CHOMPER: A bioinformatic tool for rapid validation of tandem mass spectrometry search results associated with high-throughput proteomic strategies Conference Paper uri icon

abstract

  • Current efforts aimed at developing high-throughput proteomics focus on increasing the speed of protein identification. Although improvements in sample separation, enrichment, automated handling, mass spectrometric analysis, as well as data reduction and database interrogation strategies have done much to increase the quality, quantity and efficiency of data collection, significant bottlenecks still exist. Various separation techniques have been coupled with tandem mass spectrometric (MS/MS) approaches to allow a quicker analysis of complex mixtures of proteins, especially where a high number of unambiguous protein identifications are the exception, rather than the rule. MS/MS is required to provide structural / amino acid sequence information on a peptide and thus allow protein identity to be inferred from individual peptides. Currently these spectra need to be manually validated because: (a) the potential of false positive matches i.e., protein not in database, and (b) observed fragmentation trends may not be incorporated into current MS/MS search algorithms. This validation represents a significant bottleneck associated with high-throughput proteomic strategies. We have developed CHOMPER, a software program which reduces the time required to both visualize and confirm MS/MS search results and generate post-analysis reports and protein summary tables. CHOMPER extracts the identification information from SEQUEST MS/MS search result files, reproduces both the peptide and protein identification summaries, provides a more interactive visualization of the MS/MS spectra and facilitates the direct submission of manually validated identifications to a database.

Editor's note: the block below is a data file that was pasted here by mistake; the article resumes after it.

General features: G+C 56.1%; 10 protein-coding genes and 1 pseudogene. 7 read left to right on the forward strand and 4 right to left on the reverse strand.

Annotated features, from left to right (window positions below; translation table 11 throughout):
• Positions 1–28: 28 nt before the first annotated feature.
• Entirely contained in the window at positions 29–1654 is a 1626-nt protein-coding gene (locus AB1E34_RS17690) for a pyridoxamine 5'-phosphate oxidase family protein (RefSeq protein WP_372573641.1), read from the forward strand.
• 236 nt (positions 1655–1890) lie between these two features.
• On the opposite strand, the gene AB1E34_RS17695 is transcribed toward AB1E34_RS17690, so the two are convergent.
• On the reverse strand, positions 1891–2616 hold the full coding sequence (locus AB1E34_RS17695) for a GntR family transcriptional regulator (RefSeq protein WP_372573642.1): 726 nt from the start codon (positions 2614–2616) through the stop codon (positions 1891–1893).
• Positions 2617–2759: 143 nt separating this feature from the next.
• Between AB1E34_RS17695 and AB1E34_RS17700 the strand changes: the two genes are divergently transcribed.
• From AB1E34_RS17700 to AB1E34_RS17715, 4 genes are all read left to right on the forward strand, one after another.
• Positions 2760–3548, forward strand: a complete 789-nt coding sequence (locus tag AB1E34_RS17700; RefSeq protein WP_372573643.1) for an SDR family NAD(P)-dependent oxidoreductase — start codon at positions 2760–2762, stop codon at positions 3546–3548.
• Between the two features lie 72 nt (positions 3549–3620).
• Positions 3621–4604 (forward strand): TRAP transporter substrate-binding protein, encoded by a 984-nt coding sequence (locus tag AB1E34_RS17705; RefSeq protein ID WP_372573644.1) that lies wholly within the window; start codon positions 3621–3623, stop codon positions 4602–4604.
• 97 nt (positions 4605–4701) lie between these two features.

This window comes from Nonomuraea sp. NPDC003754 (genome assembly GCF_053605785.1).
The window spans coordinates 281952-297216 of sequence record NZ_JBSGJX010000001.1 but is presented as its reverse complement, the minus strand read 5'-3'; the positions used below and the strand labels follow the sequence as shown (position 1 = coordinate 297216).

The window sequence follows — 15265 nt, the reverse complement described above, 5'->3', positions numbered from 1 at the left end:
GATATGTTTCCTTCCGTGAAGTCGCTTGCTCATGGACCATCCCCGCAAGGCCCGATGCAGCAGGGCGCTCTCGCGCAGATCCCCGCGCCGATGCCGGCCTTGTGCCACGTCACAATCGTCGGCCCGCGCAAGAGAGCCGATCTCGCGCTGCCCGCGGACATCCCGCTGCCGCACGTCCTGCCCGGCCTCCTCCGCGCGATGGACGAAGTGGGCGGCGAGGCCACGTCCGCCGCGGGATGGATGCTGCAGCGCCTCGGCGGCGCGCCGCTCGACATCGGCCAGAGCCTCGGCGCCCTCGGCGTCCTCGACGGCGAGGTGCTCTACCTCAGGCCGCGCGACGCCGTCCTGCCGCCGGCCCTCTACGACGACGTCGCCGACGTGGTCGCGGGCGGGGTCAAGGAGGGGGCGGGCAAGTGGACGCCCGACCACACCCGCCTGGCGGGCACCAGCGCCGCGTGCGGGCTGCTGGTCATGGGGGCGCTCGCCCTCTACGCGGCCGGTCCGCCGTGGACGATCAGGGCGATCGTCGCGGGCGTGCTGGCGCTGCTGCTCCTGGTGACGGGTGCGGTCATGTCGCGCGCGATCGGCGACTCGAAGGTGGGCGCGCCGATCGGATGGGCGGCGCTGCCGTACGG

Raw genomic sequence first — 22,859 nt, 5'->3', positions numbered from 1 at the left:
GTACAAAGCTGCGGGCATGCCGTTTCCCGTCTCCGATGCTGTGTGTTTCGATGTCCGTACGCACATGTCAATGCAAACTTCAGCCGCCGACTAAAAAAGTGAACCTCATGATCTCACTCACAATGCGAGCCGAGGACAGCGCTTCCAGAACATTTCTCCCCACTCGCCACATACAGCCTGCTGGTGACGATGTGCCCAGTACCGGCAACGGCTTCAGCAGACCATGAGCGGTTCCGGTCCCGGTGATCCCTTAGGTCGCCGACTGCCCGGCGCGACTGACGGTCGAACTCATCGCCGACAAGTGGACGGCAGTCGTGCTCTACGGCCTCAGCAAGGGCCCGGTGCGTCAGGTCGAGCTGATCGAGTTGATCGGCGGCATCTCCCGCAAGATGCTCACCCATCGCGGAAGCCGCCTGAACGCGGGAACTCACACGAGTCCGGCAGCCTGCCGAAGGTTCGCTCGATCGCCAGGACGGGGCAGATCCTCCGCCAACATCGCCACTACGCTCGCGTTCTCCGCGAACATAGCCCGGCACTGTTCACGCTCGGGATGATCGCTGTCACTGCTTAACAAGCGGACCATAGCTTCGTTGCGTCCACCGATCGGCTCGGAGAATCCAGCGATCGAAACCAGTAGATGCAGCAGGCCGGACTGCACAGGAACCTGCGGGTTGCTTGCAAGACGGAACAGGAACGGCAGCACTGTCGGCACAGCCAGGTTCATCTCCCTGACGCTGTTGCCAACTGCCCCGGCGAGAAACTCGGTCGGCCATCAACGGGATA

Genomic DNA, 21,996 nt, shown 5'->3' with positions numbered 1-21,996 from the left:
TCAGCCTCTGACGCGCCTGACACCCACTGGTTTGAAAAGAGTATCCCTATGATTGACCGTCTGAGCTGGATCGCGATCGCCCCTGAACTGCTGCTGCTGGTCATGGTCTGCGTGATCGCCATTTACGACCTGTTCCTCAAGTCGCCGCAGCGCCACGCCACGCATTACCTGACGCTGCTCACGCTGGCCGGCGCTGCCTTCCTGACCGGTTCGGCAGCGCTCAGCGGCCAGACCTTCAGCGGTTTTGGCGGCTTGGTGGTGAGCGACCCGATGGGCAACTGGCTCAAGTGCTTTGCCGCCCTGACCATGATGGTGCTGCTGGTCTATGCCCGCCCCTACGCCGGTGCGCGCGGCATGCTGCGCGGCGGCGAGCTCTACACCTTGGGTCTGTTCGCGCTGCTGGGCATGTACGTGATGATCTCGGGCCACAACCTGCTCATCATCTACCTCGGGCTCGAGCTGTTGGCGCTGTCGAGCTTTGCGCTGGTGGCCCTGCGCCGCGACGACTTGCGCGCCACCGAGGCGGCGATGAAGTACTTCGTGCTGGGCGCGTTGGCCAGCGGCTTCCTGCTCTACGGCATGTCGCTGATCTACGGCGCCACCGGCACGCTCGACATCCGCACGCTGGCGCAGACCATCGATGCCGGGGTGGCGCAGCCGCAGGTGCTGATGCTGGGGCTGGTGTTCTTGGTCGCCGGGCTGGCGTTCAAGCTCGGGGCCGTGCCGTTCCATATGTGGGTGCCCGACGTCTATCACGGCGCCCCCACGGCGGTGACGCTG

authors

  • Eddes, James S
  • Kapp, Eugene A
  • Frecklington, David F
  • Connolly, Lisa M
  • Layton, Meredith J
  • Moritz, Robert L
  • Simpson, Richard J

publication date

  • September 2002